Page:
The Law of the Jungle
(From The Jungle Book)
by Rudyard Kipling
Now this is the Law of the Jungle --
as old and as true as the sky;
And the Wolf that shall keep it may prosper,
but the Wolf that shall break it must die.
As the creeper that girdles the tree-trunk
the Law runneth forward and back --
For the strength of the Pack is the Wolf,
and the strength of the Wolf is the Pack.
Wash daily from nose-tip to tail-tip;
drink deeply, but never too deep;
And remember the night is for hunting,
and forget not the day is for sleep.
The Jackal may follow the Tiger,
but, Cub, when thy whiskers are grown,
Remember the Wolf is a Hunter --
go forth and get food of thine own.
Keep peace withe Lords of the Jungle --
the Tiger, the Panther, and Bear.
And trouble not Hathi the Silent,
and mock not the Boar in his lair.
When Pack meets with Pack in the Jungle,
and neither will go from the trail,
Lie down till the leaders have spoken --
it may be fair words shall prevail.
When ye fight with a Wolf of the Pack,
ye must fight him alone and afar,
Lest others take part in the quarrel,
and the Pack be diminished by war.
The Lair of the Wolf is his refuge,
and where he has made him his home,
Not even the Head Wolf may enter,
not even the Council may come.
The Lair of the Wolf is his refuge,
but where he has digged it too plain,
The Council shall send him a message,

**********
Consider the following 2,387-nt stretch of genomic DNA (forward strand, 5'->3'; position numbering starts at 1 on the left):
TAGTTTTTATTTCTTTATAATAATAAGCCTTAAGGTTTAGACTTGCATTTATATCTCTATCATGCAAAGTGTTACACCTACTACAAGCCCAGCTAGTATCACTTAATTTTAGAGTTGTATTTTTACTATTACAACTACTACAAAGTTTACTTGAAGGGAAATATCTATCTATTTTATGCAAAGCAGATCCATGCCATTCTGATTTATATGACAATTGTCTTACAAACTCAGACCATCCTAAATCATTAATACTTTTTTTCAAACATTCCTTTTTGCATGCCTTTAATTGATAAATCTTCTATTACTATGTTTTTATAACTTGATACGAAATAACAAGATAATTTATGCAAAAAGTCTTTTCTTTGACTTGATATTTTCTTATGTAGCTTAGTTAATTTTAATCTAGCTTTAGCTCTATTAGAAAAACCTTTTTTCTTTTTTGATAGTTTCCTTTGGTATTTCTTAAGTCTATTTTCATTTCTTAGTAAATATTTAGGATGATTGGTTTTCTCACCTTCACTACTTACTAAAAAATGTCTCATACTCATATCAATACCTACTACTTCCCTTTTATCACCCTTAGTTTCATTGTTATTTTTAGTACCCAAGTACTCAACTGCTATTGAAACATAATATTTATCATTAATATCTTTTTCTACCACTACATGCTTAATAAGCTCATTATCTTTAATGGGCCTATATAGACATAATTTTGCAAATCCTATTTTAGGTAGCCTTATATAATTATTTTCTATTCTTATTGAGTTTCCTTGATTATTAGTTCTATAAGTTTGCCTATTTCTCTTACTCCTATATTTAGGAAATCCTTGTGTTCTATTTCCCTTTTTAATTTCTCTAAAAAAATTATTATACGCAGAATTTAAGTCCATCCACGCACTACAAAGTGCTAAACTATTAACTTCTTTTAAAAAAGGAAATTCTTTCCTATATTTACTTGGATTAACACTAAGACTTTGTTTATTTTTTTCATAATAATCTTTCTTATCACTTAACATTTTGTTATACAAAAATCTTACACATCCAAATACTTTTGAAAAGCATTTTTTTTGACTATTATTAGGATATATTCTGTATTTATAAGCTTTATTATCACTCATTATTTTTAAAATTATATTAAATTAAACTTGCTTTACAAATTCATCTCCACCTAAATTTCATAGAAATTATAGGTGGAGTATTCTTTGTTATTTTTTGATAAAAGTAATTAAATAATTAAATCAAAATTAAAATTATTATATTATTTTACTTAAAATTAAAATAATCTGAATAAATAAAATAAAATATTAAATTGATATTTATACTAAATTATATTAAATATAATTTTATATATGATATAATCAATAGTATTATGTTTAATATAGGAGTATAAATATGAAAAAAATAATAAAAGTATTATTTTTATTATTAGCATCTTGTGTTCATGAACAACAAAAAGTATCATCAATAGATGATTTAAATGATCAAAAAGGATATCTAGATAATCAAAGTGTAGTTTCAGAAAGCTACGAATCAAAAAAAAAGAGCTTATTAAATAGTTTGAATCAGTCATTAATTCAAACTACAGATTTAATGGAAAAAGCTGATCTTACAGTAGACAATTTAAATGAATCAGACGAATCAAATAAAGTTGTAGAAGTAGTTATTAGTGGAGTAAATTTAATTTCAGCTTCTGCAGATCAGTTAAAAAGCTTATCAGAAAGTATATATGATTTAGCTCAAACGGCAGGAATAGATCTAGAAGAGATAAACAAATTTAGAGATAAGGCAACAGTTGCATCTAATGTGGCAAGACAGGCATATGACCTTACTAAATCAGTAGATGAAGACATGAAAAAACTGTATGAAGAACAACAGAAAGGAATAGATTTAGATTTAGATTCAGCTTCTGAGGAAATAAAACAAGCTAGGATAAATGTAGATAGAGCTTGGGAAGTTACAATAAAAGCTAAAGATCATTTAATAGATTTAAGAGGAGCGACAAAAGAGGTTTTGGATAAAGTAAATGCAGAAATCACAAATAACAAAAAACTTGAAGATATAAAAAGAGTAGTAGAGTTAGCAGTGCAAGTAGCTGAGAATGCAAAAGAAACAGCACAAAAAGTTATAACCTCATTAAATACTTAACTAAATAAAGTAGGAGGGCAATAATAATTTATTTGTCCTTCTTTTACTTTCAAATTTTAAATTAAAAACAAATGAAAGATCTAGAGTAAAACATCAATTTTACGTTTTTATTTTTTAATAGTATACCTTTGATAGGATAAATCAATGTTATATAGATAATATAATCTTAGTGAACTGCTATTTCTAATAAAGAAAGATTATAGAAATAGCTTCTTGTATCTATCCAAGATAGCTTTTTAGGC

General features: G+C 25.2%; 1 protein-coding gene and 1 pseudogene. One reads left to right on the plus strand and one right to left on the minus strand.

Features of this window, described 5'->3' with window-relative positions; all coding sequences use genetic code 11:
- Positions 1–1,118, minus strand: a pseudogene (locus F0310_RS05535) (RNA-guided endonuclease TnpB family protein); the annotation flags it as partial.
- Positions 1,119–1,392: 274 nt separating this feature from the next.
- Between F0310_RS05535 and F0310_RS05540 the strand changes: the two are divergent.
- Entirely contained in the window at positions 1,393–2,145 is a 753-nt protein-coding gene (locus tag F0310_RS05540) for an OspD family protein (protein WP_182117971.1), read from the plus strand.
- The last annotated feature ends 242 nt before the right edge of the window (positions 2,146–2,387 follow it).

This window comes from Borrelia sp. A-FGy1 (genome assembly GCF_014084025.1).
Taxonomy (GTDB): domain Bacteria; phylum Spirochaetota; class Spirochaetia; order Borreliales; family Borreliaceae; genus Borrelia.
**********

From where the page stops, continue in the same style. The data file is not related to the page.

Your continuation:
and so he shall change it again.
If ye kill before midnight, be silent,
and wake not the woods with your bay,
Lest ye frighten the deer from the crop,
and your brothers go empty away.
Ye may kill for yourselves, and your mates,
and your cubs as they need, and ye can;
But kill not for pleasure of killing,
and seven times never kill Man!
If ye plunder his Kill from a weaker,
devour not all in thy pride;
Pack-Right is the right of the meanest;
so leave him the head and the hide.
The Kill of the Pack is the meat of the Pack.
Ye must eat where it lies;
And no one may carry away of that meat to his lair,
or he dies.
The Kill of the Wolf is the meat of the Wolf.
He may do what he will;
But, till he has given permission,
the Pack may not eat of that Kill.
Cub-Right is the right of the Yearling.
From all of his Pack he may claim
Full-gorge when the killer has eaten;
and none may refuse him the same.
Lair-Right is the right of the Mother.
From all of her year she may claim
One haunch of each kill for her litter,
and none may deny her the same.
Cave-Right is the right of the Father --
to hunt by himself for his own:
He is freed of all calls to the Pack;
he is judged by the Council alone.
Because of his age and his cunning,
because of his gripe and his paw,
In all that the Law leaveth open,
the word of your Head Wolf is Law.
Now these are the Laws of the Jungle,
and many and mighty are they;
But the head and the hoof of the Law
and the haunch and the hump is -- Obey!
Truth will out!
A few more hours, a few more winters, and none of the
children of the great tribes that once lived on this earth, or that roamed in small bands in the woods, will be left to mourn the graves of a people once as powerful and hopeful as yours.